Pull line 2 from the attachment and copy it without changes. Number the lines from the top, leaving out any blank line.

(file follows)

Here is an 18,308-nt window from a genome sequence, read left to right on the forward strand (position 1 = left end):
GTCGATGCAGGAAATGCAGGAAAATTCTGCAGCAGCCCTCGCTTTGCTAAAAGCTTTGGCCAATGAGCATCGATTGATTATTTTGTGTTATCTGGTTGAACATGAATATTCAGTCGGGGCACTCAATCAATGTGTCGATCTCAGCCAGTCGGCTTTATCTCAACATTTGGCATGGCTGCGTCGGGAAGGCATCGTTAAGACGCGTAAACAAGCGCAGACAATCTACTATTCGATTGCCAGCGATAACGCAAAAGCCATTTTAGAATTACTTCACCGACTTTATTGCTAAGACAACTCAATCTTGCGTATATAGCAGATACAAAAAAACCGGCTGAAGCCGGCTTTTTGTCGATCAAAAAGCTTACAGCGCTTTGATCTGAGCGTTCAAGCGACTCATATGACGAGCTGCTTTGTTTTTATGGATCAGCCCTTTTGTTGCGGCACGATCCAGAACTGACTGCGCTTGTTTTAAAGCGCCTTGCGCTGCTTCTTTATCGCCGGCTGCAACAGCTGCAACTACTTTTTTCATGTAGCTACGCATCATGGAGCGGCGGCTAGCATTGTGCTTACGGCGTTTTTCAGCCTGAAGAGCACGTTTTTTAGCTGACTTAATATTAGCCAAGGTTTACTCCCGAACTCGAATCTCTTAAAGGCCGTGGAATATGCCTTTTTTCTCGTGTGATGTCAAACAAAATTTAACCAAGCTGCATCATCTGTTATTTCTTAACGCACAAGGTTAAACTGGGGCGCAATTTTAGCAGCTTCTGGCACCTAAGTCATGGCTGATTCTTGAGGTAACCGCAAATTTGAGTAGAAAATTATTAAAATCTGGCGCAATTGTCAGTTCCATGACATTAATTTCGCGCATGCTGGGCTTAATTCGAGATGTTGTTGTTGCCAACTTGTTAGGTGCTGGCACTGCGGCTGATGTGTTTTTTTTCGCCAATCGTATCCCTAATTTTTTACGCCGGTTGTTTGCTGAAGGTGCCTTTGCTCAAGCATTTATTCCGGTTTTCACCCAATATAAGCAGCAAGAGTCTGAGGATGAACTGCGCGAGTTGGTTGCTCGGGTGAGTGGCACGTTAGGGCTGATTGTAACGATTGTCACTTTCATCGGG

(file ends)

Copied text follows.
GTCGATGCAGGAAATGCAGGAAAATTCTGCAGCAGCCCTCGCTTTGCTAAAAGCTTTGGCCAATGAGCATCGATTGATTATTTTGTGTTATCTGGTTGAACATGAATATTCAGTCGGGGCACTCAATCAATGTGTCGATCTCAGCCAGTCGGCTTTATCTCAACATTTGGCATGGCTGCGTCGGGAAGGCATCGTTAAGACGCGTAAACAAGCGCAGACAATCTACTATTCGATTGCCAGCGATAACGCAAAAGCCATTTTAGAATTACTTCACCGACTTTATTGCTAAGACAACTCAATCTTGCGTATATAGCAGATACAAAAAAACCGGCTGAAGCCGGCTTTTTGTCGATCAAAAAGCTTACAGCGCTTTGATCTGAGCGTTCAAGCGACTCATATGACGAGCTGCTTTGTTTTTATGGATCAGCCCTTTTGTTGCGGCACGATCCAGAACTGACTGCGCTTGTTTTAAAGCGCCTTGCGCTGCTTCTTTATCGCCGGCTGCAACAGCTGCAACTACTTTTTTCATGTAGCTACGCATCATGGAGCGGCGGCTAGCATTGTGCTTACGGCGTTTTTCAGCCTGAAGAGCACGTTTTTTAGCTGACTTAATATTAGCCAAGGTTTACTCCCGAACTCGAATCTCTTAAAGGCCGTGGAATATGCCTTTTTTCTCGTGTGATGTCAAACAAAATTTAACCAAGCTGCATCATCTGTTATTTCTTAACGCACAAGGTTAAACTGGGGCGCAATTTTAGCAGCTTCTGGCACCTAAGTCATGGCTGATTCTTGAGGTAACCGCAAATTTGAGTAGAAAATTATTAAAATCTGGCGCAATTGTCAGTTCCATGACATTAATTTCGCGCATGCTGGGCTTAATTCGAGATGTTGTTGTTGCCAACTTGTTAGGTGCTGGCACTGCGGCTGATGTGTTTTTTTTCGCCAATCGTATCCCTAATTTTTTACGCCGGTTGTTTGCTGAAGGTGCCTTTGCTCAAGCATTTATTCCGGTTTTCACCCAATATAAGCAGCAAGAGTCTGAGGATGAACTGCGCGAGTTGGTTGCTCGGGTGAGTGGCACGTTAGGGCTGATTGTAACGATTGTCACTTTCATCGGG